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Range-bound switch?

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Roel
489
Roel  

How can I do something like this better;

int zero_to_hundred=x,shift;
if(zero_to_hundred<=10){shift=4;}else{
if(zero_to_hundred<=20){shift=5;}else{
if(zero_to_hundred<=30){shift=8;}else{
if(zero_to_hundred<=40){shift=4;}else{
if(zero_to_hundred<=50){shift=9;}else{
if(zero_to_hundred<=60){shift=3;}else{
if(zero_to_hundred<=70){shift=4;}else{
if(zero_to_hundred<=80){shift=8;}else{
if(zero_to_hundred<=90){shift=2;}else{shift=7;}}}}}}}}}

A switch operator comes to mind, but I would have to make 100 cases (1 to 100) as the switch operator apparently only allows constants.

Other ideas?

Carl Schreiber
7465
Carl Schreiber  

Is there a functional connection between zero_to_hundred and the result (shift)?

Like for example (not corresponding to your numbers!!) shift = (int)(c2*zero_to_hundred/10 + c1);
whroeder1
16278
whroeder1  
Roel13: t I would have to make 100 cases (1 to 100)
  1. Don't paste code
    Play video
    Please edit your post.
    For large amounts of code, attach it.

  2. int Shift(int v){       // 0 1 2 3 4 5 6 7 8 9 10
      static int shift[] = {   0,4,4,4,4,4,4,4,4,4,4, // 10
                               5,5,5,5,5,5,5,5,5,5,5, // 20
                               8,8,8,8,8,8,8,8,8,8,8, // 30
                               4,4,4,4,4,4,4,4,4,4,4, // 40
                               9,9,9,9,9,9,9,9,9,9,9, // 50
                               3,3,3,3,3,3,3,3,3,3,3, // 60
                               4,4,4,4,4,4,4,4,4,4,4, // 70
                               8,8,8,8,8,8,8,8,8,8,8, // 80
                               2,2,2,2,2,2,2,2,2,2,2, // 90
                               7,7,7,7,7,7,7,7,7,7,7} // 100
      return shift[v];
    }
    int zero_to_hundred=x,shift = Shift(x);

Roel
489
Roel  
WHRoeder:
  1. Play videoFor large amounts of code, attach it.


1. Ouch, good reminder.

2. Cool thanks!

Roel
489
Roel  
gooly:

Is there a functional connection between zero_to_hundred and the result (shift)?

Like for example (not corresponding to your numbers!!) shift = (int)(c2*zero_to_hundred/10 + c1);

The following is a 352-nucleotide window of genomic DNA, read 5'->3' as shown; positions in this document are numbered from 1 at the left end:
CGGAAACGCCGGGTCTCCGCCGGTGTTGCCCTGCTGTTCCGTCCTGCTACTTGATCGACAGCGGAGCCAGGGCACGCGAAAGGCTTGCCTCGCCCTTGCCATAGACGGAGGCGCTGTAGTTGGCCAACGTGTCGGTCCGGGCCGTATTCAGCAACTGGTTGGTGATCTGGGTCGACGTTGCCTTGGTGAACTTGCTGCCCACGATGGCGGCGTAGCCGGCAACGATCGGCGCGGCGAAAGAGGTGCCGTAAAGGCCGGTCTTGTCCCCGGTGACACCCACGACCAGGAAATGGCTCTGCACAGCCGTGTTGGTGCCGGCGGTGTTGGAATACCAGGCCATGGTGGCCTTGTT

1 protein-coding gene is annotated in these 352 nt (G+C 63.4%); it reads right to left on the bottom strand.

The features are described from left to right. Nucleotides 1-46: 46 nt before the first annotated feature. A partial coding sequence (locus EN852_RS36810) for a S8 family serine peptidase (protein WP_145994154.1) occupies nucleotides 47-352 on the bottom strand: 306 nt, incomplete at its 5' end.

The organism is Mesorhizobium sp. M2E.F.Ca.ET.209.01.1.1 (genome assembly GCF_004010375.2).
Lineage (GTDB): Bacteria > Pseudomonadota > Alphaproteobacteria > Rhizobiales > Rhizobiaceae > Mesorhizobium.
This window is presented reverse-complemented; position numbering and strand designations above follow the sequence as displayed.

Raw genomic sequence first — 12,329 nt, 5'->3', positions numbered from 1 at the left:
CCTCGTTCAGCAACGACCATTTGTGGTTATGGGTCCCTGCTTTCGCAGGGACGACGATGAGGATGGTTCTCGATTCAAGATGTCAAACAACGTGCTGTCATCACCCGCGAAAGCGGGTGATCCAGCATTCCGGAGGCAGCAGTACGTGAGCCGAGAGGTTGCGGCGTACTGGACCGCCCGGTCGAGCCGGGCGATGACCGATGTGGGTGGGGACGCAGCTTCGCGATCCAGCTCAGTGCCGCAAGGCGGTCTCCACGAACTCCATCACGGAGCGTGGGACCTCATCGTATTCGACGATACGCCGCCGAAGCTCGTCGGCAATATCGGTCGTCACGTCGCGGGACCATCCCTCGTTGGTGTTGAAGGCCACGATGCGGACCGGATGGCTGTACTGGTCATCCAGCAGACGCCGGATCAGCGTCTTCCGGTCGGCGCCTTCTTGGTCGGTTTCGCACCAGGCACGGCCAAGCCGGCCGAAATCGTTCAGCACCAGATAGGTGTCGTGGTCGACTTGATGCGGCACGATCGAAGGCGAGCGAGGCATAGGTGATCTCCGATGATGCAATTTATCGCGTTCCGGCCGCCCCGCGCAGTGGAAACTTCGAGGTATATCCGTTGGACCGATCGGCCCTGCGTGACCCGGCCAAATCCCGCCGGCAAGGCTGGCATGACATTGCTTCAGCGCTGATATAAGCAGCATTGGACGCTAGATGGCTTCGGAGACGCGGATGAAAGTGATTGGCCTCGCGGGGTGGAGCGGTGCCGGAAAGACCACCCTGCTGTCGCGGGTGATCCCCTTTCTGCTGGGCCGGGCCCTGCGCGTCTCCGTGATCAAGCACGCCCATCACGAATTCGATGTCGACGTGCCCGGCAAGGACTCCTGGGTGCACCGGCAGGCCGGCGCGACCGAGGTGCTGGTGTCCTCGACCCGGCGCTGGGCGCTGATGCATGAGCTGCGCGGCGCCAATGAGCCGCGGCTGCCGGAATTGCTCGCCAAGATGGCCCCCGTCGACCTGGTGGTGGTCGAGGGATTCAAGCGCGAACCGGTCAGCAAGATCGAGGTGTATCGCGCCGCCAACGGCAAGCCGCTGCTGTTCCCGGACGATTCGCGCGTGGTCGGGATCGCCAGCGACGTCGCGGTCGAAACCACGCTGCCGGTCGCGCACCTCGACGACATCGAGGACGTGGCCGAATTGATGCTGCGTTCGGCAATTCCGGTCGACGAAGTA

No, regrettably not. Otherwise indeed a formula may work. Another one I like is something like  if((double)some_var/100==(int)some_var/100){...}  - i.e. only every 100th step.
Roel
489
Roel  

For those using this (VERY COOL - thanks again WHRoeder) solution, two small bugfixes (to avoid doubling up on ten's + ';');

int Shift(int v){       // 0 1 2 3 4 5 6 7 8 9 10
  static int shift[] = {   0,4,4,4,4,4,4,4,4,4,4, // 10
                             5,5,5,5,5,5,5,5,5,5, // 20
                             8,8,8,8,8,8,8,8,8,8, // 30
                             4,4,4,4,4,4,4,4,4,4, // 40
                             9,9,9,9,9,9,9,9,9,9, // 50
                             3,3,3,3,3,3,3,3,3,3, // 60
                             4,4,4,4,4,4,4,4,4,4, // 70
                             8,8,8,8,8,8,8,8,8,8, // 80
                             2,2,2,2,2,2,2,2,2,2, // 90
                             7,7,7,7,7,7,7,7,7,7}; // 100
  return shift[v];
}
int zero_to_hundred=x,shift = Shift(x);
Alain Verleyen
Moderator
33593
Alain Verleyen  
Roel13:

For those using this (VERY COOL - thanks again WHRoeder) solution, two small bugfixes (to avoid doubling up on ten's + ';');

#define SHIFT(x) shifts[((x)-1)/10]
//--- globals
int shifts[]=  {/*<=10*/4, /*<=20*/5, /*<=30*/8, /*<=40*/4, /*<=50*/9, /*<=60*/3, /*<=70*/4, /*<=80*/8, /*<=90*/2, /*<=100*/7 };

int zero_to_hundred=x,shift=SHIFT(x);

Roel
489
Roel  
angevoyageur:

Wow that is also a cool solution. I wonder which one would win in processing time. I think I will test it as it is an important part of the code. Thank you angevoyageur and WHRoeder

Roel
489
Roel  
1 Trillion runs, milisecond precision start/stop and 3 executions average on freshly started MT4 terminal rev 765

Solution 1 by WHRoeder;

2015.01.30 08:23:35.213    Speedtest1 EURUSD,M5: Execution time: 36645ms   (int Shift(int v){...})
2015.01.30 08:24:27.252    Speedtest1 EURUSD,M5: Execution time: 36926ms   (int Shift(int v){...})
2015.01.30 08:32:48.855    Speedtest1 EURUSD,M5: Execution time: 36301ms   (int Shift(int v){...})

Solution 2 by angevoyageur;

2015.01.30 08:36:11.076    Speedtest2 EURUSD,M1: Execution time: 35210ms   ("define SHIFT(x)"...)
2015.01.30 08:37:08.371    Speedtest2 EURUSD,M1: Execution time: 35225ms   ("define SHIFT(x)"...)
2015.01.30 08:37:47.766    Speedtest2 EURUSD,M1: Execution time: 35256ms   ("define SHIFT(x)"...)
2015.01.30 08:53:08.860    Speedtest2 EURUSD,M1: Execution time: 35240ms   ("define SHIFT(x)"...)